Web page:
Don't Reboot The Recent Past.
We held the meeting on the floor of my childhood bedroom, where centrefolds torn from Bop magazine and Teen Beat were stuck to the walls with Fun-Tak that looked like wads of chewed up Bubblicious. Ricky Schroder and Kirk Cameron smiled down on us as my neighbour Rebecca took minutes with a multicoloured click-pen.
We had gathered to discuss"Full House," a sitcom in which a recently widowed man named Danny Tanner teaches his three adorable daughters very important life lessons, with the help of his brother-in-law and best friend. The show was the perfect answer for little girls who had enjoyed the wacky nontraditional family structure they saw in the 1987 film"3 Men and a Baby" and thought,"I'll raise you two more kids." The members of my"Full House" Club assembled for important business like practicing Baby Michelle's latest catchphrase and debating whether DJ Tanner's scrunchies were boss.
This was my childhood in the late 1980s and early '90s, a time that, hairstyle-wise, and even teen-idol-wise, is perhaps better forgotten. But it will not be. Especially not now. Our nostalgia is greedy. It's not enough to look back fondly on the past; now we are rebooting it. Our nostalgia compels us to go beyond rewatching dusty old VCR tapes, to actually wanting fleeting childhood obsessions to be revived and re-enacted to fit our own times. This is why Netflix's announcement this spring that it would air a 13-episode continuation of"Full House" in 2016 made my inner 9-year-old swoon, even though adult me remains wary. Some of the original cast may officially be on board for"Fuller House," but like Mary-Kate and Ashley Olsen, who jointly portrayed Michelle Tanner, I am not.
In an era in which Throwback Thursday is one of the most crowd-pleasing hashtags on Instagram, even the cheesiest popular-culture references from the semi-recent past can feel oddly profound. I am not immune to downing nostalgia like Pop Rocks when I read listicles about how to identify oneself as a child of the '80s and '90s. Pernicious nostalgia is why the YouTube video for the February 2015"Saved by the Bell" reunion on"The Tonight Show With Jimmy Fallon" has more than 30 million views. It's why reboots of"21 Jump Street" and"Teenage Mutant Ninja Turtles" have turned TV shows I enjoyed as a kid into successful movie franchises.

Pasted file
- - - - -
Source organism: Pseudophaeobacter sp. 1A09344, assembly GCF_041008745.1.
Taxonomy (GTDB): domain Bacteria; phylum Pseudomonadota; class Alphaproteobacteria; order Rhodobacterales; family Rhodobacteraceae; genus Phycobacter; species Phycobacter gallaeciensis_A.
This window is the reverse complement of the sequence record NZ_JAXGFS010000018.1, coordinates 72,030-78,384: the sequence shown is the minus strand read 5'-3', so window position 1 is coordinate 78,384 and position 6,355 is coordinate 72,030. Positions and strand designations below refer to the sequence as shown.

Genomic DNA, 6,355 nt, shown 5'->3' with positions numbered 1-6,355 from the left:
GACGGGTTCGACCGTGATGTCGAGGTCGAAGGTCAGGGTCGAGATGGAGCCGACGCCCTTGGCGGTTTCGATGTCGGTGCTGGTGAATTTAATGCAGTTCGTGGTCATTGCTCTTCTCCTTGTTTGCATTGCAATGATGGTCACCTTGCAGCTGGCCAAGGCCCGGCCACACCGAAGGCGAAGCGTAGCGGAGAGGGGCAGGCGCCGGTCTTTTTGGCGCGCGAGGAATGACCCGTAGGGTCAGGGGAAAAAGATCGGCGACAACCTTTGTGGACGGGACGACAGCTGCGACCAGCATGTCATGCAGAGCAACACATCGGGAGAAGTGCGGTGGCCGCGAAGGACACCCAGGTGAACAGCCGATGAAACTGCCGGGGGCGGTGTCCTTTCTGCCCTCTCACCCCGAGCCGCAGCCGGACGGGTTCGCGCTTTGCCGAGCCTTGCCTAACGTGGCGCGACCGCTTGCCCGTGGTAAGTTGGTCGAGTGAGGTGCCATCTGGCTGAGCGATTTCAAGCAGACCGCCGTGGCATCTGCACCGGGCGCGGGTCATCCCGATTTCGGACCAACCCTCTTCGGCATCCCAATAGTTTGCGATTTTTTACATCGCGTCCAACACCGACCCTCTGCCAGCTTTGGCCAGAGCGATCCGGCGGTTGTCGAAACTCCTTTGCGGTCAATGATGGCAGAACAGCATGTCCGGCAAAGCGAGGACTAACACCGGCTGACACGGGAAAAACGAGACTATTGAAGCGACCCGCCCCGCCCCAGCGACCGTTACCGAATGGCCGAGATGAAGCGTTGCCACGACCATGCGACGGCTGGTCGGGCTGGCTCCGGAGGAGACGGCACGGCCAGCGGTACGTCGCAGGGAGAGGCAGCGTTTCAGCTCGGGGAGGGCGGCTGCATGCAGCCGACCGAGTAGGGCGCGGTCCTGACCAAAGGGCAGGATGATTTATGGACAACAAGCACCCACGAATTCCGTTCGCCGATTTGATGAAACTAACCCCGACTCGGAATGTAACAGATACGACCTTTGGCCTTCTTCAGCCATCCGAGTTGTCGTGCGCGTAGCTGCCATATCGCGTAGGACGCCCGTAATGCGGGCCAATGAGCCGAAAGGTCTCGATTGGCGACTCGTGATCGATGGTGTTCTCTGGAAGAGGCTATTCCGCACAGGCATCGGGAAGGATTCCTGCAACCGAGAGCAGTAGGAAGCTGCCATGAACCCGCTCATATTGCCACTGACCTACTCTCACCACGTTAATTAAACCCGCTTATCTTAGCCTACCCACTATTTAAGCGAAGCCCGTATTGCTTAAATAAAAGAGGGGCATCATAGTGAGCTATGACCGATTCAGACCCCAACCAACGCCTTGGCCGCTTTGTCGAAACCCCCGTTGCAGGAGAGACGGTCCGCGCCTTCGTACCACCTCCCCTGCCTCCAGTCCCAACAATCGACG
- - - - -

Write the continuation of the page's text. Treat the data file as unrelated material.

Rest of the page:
"Nostalgia, as always, had wiped away bad memories and magnified the good ones. No one was safe from its onslaught," Gabriel Garc'eda M'e1rquez writes in his memoir"Living to Tell the Tale," and certainly the revisiting of middling '90s TV shows helps to perpetuate myths of a simpler time, when sitcoms had laugh tracks and catchy theme songs and very little complexity.
"Full House" was a gooey American fairy tale during a time when my favourite colour was"pinkandpurple.""Full House" was also one of the last shows that existed solidly off the Internet during its seven-year run, from 1987 to 1995. Today, GIFs of Baby Michelle saying"You got it dude" can be found quite easily along with episode-by-episode recaps, and even steamy fan fiction titled"Uncle Jesse's Adventures." But when"Full House" originally aired, the club meetings in my bedroom may have been the forum where the most passionate displays of fandom could be found.
Our most direct way to engage with the show was to write gushing letters to John Stamos, care of ABC, with the hope that an autographed headshot might one day show up in our parents' mailboxes. Since then the Internet has empowered fans to have more access to and control over the shows they love. Technology evolves rapidly enough that the definition of what it means to be a fan changes constantly.
For the past six years I have used my own particular form of Internet fandom to pay tribute to my favourite TV shows and authors on Tumblr. I run a blog called Slaughterhouse 90210, in which I juxtapose images from TV shows with quotes from literature to comment on both and to create something that's entirely new.
Alas, I will never be 9 years old in 1987 ever again, and though it's fun to romanticise the past, I don't want to mistake fondness for excellence. It's like looking at a photo of an old childhood crush and realising that everything you loved about him was probably stuff you'd made up in your head.
Much like my friendships with the other members of my"Full House" Club, whom I sporadically see in my Facebook feed with their own 9-year-olds, my fandom seems unsustainable now.
Better, then, to let the children of today discover and obsess about their own TV shows. Don't remake the sweet smarm of our youth. I'll be fine without it. I can always read up on some Uncle Jesse and Uncle Joey fan-fic if ever I'm feeling sentimental.
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